(iv)      A Western Ringtail Possum habitat protection strategy, which provides for the long-term protection and enhancement of habitat, whilst also supporting the consolidation and expansion of urban development.

State Planning Policy 2: Environment and Natural Resources Policy (SPP 2)

SPP 2 must be given due regard by the WAPC and local government in the making of all planning decisions. SPP 2 sets out that planning schemes and decision-making should:

(ii)       Actively seek opportunities for improved environmental outcomes including support for development which provides for environmental restoration and enhancement.

(iii)      Protect significant natural… features, including sites and features significant as habitats…

(x)       Support conservation, protection and management of native remnant vegetation where possible to enhance… biodiversity, fauna habitat, landscape, amenity values and ecosystem function.

 

SPP 2, Part 5.5 Biodiversity, sets out that planning strategies, schemes and decision-making should:

(i)        Consider mechanisms to protect areas of high biodiversity and/or conservation value, including:

….

(d)      land containing Threatened Flora or Threatened Ecological Communities… or that which is habitat to Threatened Fauna.

(ii)       Seek to avoid or minimize any adverse impacts, directly or indirectly, on areas of high biodiversity or conservation value as a result of changes in land use or development.

(iv)      Safeguard and enhance linkages between terrestrial aquatic habitats which have become isolated, including the re-establishment of habitat corridors.

 

State Planning Policy 7.3: Residential Design Codes – Volumes 1 and 2 (R-Codes)

The Scheme adopts the standards for residential development established in the Residential Design Codes of Western Australia (R-Codes) subject to the modifications specified in Clause 4.3 of the Scheme. The incentive provisions referred to in this Amendment allow for consideration of discretions to the deemed-to-comply criteria of certain design elements of Volume 1 of the R-Codes.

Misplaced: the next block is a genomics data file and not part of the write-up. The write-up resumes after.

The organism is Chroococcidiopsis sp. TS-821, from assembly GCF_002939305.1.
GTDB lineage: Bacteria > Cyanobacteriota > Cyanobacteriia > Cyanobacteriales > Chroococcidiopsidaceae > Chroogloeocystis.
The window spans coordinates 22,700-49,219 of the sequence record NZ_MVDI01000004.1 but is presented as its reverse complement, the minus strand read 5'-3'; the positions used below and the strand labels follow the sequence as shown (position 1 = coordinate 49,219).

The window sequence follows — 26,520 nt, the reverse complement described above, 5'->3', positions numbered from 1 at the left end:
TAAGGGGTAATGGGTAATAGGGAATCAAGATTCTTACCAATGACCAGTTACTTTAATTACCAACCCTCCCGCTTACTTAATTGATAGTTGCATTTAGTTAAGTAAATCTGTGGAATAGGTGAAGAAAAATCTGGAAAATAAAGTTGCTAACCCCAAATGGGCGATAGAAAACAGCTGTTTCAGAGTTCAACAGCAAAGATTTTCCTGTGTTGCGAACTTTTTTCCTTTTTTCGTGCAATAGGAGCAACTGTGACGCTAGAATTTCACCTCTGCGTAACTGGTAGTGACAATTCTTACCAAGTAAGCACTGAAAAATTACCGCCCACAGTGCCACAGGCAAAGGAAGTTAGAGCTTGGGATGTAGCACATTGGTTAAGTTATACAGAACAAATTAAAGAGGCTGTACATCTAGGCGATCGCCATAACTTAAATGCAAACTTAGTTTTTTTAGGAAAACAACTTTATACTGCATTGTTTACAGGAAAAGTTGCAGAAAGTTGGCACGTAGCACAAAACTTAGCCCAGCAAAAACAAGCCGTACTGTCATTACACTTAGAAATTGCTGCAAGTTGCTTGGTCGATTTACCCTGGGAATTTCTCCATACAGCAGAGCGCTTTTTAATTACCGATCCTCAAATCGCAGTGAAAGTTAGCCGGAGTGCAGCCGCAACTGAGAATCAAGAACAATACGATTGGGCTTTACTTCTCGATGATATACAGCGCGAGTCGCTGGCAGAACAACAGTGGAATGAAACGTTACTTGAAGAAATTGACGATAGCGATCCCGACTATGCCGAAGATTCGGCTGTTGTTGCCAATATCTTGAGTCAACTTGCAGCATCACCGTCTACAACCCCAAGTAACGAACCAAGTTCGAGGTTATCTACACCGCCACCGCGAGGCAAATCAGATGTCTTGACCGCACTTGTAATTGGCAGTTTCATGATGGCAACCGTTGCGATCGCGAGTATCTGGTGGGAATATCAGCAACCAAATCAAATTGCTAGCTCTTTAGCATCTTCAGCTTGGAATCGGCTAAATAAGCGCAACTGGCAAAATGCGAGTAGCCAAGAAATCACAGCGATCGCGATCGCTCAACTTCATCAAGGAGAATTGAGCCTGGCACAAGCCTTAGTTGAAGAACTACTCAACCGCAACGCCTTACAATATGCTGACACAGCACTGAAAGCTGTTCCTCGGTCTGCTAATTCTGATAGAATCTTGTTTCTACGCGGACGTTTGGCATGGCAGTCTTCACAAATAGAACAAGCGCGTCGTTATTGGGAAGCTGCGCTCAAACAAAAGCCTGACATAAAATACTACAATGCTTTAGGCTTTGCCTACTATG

Financial Implications

Financial implications associated with the recommendations of this report relate to implementation of additional clearing controls, which would likely increase the City’s planning assessment and enforcement workload.

Stakeholder Consultation

Consultation to Date

Following Council’s initiation of Amendment No. 42, DPLH officers (representing WAPC) were required to examine the proposal. As a result, DPLH officers suggested that City officers draft a complementary local planning policy to provide operational detail for the implementation of Amendment No. 42. The information exchanged during the examination period forms the basis of Amendment No. 49 and associated LPP XX.

 

Proposed Consultation

If the Council resolves to initiate the Amendment and LPP XX, the relevant documentation associated with the Amendment would be referred to the Environmental Protection Authority (EPA) for consideration of the need for formal assessment under Part IV of the Environmental Protection Act 1986.

Should the EPA resolve that the Amendment does not require formal assessment, then the Amendment document and associated Local Planning Policy XX will be advertised concurrently and for 42 days in accordance with the Planning and Development (Local Planning Schemes) Regulations 2015 (the advertising period required for a standard amendment).